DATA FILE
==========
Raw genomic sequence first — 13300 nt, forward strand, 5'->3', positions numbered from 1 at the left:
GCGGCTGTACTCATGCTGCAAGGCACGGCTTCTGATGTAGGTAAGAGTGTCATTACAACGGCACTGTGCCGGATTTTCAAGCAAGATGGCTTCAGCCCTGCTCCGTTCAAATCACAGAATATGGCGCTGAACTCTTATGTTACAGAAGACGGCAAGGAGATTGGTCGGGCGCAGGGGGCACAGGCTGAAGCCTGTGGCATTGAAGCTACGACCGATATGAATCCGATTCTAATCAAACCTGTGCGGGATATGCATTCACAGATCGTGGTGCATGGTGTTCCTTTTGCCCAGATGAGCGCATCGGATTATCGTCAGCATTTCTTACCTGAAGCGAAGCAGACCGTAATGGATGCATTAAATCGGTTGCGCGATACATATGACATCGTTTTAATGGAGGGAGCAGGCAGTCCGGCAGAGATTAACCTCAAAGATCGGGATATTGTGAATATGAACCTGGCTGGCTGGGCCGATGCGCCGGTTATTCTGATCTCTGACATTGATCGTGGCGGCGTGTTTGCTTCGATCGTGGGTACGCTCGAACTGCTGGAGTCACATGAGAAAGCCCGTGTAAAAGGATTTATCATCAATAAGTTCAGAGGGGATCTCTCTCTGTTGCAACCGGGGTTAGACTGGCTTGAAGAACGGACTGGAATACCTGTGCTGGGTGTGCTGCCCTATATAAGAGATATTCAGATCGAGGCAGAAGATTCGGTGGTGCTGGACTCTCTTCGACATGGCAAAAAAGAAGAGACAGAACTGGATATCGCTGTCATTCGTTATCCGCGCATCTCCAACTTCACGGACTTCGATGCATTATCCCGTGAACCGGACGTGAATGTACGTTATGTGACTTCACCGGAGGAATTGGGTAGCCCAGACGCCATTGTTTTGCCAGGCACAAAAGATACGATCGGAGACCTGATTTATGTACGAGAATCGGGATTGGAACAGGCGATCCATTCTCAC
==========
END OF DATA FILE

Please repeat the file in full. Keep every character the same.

Raw genomic sequence first — 13300 nt, forward strand, 5'->3', positions numbered from 1 at the left:
GCGGCTGTACTCATGCTGCAAGGCACGGCTTCTGATGTAGGTAAGAGTGTCATTACAACGGCACTGTGCCGGATTTTCAAGCAAGATGGCTTCAGCCCTGCTCCGTTCAAATCACAGAATATGGCGCTGAACTCTTATGTTACAGAAGACGGCAAGGAGATTGGTCGGGCGCAGGGGGCACAGGCTGAAGCCTGTGGCATTGAAGCTACGACCGATATGAATCCGATTCTAATCAAACCTGTGCGGGATATGCATTCACAGATCGTGGTGCATGGTGTTCCTTTTGCCCAGATGAGCGCATCGGATTATCGTCAGCATTTCTTACCTGAAGCGAAGCAGACCGTAATGGATGCATTAAATCGGTTGCGCGATACATATGACATCGTTTTAATGGAGGGAGCAGGCAGTCCGGCAGAGATTAACCTCAAAGATCGGGATATTGTGAATATGAACCTGGCTGGCTGGGCCGATGCGCCGGTTATTCTGATCTCTGACATTGATCGTGGCGGCGTGTTTGCTTCGATCGTGGGTACGCTCGAACTGCTGGAGTCACATGAGAAAGCCCGTGTAAAAGGATTTATCATCAATAAGTTCAGAGGGGATCTCTCTCTGTTGCAACCGGGGTTAGACTGGCTTGAAGAACGGACTGGAATACCTGTGCTGGGTGTGCTGCCCTATATAAGAGATATTCAGATCGAGGCAGAAGATTCGGTGGTGCTGGACTCTCTTCGACATGGCAAAAAAGAAGAGACAGAACTGGATATCGCTGTCATTCGTTATCCGCGCATCTCCAACTTCACGGACTTCGATGCATTATCCCGTGAACCGGACGTGAATGTACGTTATGTGACTTCACCGGAGGAATTGGGTAGCCCAGACGCCATTGTTTTGCCAGGCACAAAAGATACGATCGGAGACCTGATTTATGTACGAGAATCGGGATTGGAACAGGCGATCCATTCTCAC